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Solving system of equations by substitution, also known as the substitution method, works by first solving each of the equations for one of the variables.

For example, consider the system x = 4y + 2, y = 11x + 2

The first equation is solved for x, and the second is solved for y by isolating each of the variables in the equation.

Once we have written our system in this way, we substitute the equation for one variable into the other equation in place of that variable. So we would plug the isolated expression for x into the variable x in the isolated equation for y.

We know x = 4y + 2, so that means y = 11(4y + 2) + 2, and now we can solve this equation for y.

Let’s look at a complete example:

What is the value of x and y for the system 2x – 5y = -7 and x + 3y = 13?

Let’s number our two equations:

1) 2x – 5y = -7

2) x + 3y = 13

We can rearrange equation 2 by moving the 3y to the right side, which gives us equation 3:

3) x = 13 – 3y

Now we can plug equation 3 into equation 1.

2x – 5y = -7

2(13 – 3y) – 5y = -7 This is plugging in 13 – 3y for “x” in equation 1

26 – 6y – 5y = -7

-11y = -33

y = 3

We’ve found y! We’ll call this equation 4:

4) y = 3

Now we can plug equation 4 into equation 1, 2 or 3 to solve for x. Let’s use equation 3:

x = 13 – 3y

x = 13 – 3(3)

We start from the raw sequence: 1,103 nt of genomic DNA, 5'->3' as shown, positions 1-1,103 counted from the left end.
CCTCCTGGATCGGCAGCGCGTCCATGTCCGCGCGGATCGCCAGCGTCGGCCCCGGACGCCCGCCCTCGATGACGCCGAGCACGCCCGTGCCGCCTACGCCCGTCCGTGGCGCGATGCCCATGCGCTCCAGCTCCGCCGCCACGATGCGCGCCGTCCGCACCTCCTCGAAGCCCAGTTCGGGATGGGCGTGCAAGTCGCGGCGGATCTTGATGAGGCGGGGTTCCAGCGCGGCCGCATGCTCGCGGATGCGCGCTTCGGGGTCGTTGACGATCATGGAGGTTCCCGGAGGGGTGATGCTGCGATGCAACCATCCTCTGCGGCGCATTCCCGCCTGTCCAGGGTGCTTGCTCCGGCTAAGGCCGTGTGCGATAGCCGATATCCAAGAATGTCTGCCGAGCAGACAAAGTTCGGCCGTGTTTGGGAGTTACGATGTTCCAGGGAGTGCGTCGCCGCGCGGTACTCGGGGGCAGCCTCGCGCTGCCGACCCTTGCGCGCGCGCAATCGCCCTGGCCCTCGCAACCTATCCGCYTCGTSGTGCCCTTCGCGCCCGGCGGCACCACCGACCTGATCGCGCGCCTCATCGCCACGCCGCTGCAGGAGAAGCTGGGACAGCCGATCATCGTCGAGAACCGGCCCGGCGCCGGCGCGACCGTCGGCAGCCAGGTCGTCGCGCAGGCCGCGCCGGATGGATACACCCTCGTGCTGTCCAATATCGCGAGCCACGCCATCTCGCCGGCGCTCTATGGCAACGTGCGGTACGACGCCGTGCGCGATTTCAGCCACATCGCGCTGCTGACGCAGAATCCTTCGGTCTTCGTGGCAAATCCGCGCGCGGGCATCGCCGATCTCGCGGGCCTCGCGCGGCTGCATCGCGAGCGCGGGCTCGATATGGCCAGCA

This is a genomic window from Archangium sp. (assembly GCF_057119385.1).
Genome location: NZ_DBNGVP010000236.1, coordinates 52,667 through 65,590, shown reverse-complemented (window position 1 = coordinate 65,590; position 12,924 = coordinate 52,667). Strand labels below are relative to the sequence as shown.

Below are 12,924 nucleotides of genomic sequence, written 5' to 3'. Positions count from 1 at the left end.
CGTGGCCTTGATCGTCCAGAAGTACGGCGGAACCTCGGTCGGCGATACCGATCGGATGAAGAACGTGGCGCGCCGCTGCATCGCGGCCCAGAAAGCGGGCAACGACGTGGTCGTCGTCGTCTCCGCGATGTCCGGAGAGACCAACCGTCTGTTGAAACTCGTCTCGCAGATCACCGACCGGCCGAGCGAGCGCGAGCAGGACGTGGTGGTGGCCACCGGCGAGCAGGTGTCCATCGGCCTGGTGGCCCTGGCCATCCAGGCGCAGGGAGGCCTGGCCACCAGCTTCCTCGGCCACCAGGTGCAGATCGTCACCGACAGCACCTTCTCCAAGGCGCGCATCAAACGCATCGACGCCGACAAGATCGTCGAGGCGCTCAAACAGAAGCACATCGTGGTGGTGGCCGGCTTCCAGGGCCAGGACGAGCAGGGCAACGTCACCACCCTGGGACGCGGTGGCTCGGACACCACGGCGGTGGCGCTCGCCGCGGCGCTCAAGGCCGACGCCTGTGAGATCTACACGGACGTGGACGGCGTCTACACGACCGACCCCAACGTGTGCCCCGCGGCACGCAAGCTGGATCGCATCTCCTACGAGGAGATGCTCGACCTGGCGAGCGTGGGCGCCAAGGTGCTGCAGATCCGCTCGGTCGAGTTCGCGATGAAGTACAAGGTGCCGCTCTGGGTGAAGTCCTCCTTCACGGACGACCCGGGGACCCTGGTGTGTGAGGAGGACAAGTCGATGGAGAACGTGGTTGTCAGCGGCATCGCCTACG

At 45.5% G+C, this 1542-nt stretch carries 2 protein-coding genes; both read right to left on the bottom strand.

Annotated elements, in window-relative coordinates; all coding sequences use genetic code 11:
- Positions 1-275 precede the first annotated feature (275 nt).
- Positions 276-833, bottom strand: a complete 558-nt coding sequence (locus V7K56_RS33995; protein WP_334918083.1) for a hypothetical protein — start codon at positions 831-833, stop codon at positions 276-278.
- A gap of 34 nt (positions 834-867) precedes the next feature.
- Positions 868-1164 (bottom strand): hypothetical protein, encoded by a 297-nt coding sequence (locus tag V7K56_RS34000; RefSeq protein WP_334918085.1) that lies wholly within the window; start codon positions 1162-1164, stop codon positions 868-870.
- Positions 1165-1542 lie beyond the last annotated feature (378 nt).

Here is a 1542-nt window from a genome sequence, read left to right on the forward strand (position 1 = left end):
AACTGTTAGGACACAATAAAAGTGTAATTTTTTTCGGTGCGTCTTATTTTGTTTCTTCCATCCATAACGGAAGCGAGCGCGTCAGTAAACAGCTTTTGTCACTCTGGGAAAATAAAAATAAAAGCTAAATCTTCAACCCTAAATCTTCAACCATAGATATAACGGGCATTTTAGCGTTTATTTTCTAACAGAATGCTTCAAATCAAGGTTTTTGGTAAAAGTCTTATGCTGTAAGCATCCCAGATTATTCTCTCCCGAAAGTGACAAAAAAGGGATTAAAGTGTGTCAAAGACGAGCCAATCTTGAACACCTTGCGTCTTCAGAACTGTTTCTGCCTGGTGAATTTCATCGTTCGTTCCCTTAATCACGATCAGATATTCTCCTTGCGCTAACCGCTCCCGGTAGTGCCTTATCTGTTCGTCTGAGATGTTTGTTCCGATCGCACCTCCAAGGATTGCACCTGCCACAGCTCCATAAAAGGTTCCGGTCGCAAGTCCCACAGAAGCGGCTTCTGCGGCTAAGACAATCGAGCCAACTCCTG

x = 13 – 9

x = 4

And that’s it! Just as a sanity check, we can try plugging in equation 4 into equation 1:

2x – 5y = -7

2x – 5(3) = -7

2x – 15 = -7

2x = -7 + 15

2x = 8

x = 4

We get the same answer, which is a great sign that we’ve done things right.

Let’s do one more example:

What is the value of x and y for 3x + 2y = 11, and 7x – 4y = 10?

Let’s number our equations again:

1) 3x + 2y = 11

2) 7x – 4y = 10

We can beging with either equation, let’s rearrange equation 1:

3x + 2y = 11

3x = 11 – 2y

x = ^{11}/_{3} – ^{2}/_{3}y We’ll call this equation 3, x in terms of y

Now let’s plug equation 3 into equation 2:

7x – 4y = 10

7(^{11}/_{3} – ^{2}/_{3}y) – 4y = 10

^{77}/_{3} – ^{14}/_{3}y – 4y = 10

^{77}/_{3} – ^{14}/_{3}y – ^{12}/_{3}y = 10

^{77}/_{3} – ^{26}/_{3}y = 10

^{26}/_{3}y = ^{77}/_{3} – ^{30}/_{3}

^{26}/_{3}y = ^{47}/_{3}

y = ^{47}/_{26} Let’s call this equation 4

Pretty annoying fractions, but we’ve found y! Now let’s plug equation 4 into equation 1:

3x + 2y = 11

3x + 2(^{47}/_{26}) = 11

3x + ^{47}/_{13} = 11

3x = ^{143}/_{13} – ^{47}/_{13}

3x = ^{96}/_{13}

x = ^{33}/_{13}

And that’s it. If you want to make sure it’s right, we can plug in our answers into the original equations 1 and 2.

1) 3x + 2y = 11

2) 7x – 4y = 10

1) 3(^{33}/_{13}) + 2(^{47}/_{26}) = 11

2) 7(^{33}/_{13}) – 4(^{47}/_{26}) = 10

If you find that this doesn’t hold true, it means we made an error somewhere.

The best way to learn is by practicing, so try out these examples on your own:

What is the value of x and y for 2x + 4y = 22 and 7x – 3y = 26?

Answer: x = 5, y = 3

What is the value of x and y for ^{1}/_{2}x – 6y = -1 and 8x + 3y = 17?

Answer: x = ^{1}/_{2}, y = ^{1}/_{3}

If you can solve these, you’re all set for solving system of equations by substitution!

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